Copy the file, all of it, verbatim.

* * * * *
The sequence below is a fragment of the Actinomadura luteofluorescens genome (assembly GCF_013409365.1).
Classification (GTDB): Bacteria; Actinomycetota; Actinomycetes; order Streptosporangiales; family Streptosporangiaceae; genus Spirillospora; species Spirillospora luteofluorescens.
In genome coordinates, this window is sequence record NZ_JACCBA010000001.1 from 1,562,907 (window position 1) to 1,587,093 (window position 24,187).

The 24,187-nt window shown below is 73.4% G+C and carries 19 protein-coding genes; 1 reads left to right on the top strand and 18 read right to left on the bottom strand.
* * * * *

The sequence below is a fragment of the Actinomadura luteofluorescens genome (assembly GCF_013409365.1).
Classification (GTDB): Bacteria; Actinomycetota; Actinomycetes; order Streptosporangiales; family Streptosporangiaceae; genus Spirillospora; species Spirillospora luteofluorescens.
In genome coordinates, this window is sequence record NZ_JACCBA010000001.1 from 1,562,907 (window position 1) to 1,587,093 (window position 24,187).

The 24,187-nt window shown below is 73.4% G+C and carries 19 protein-coding genes; 1 reads left to right on the top strand and 18 read right to left on the bottom strand.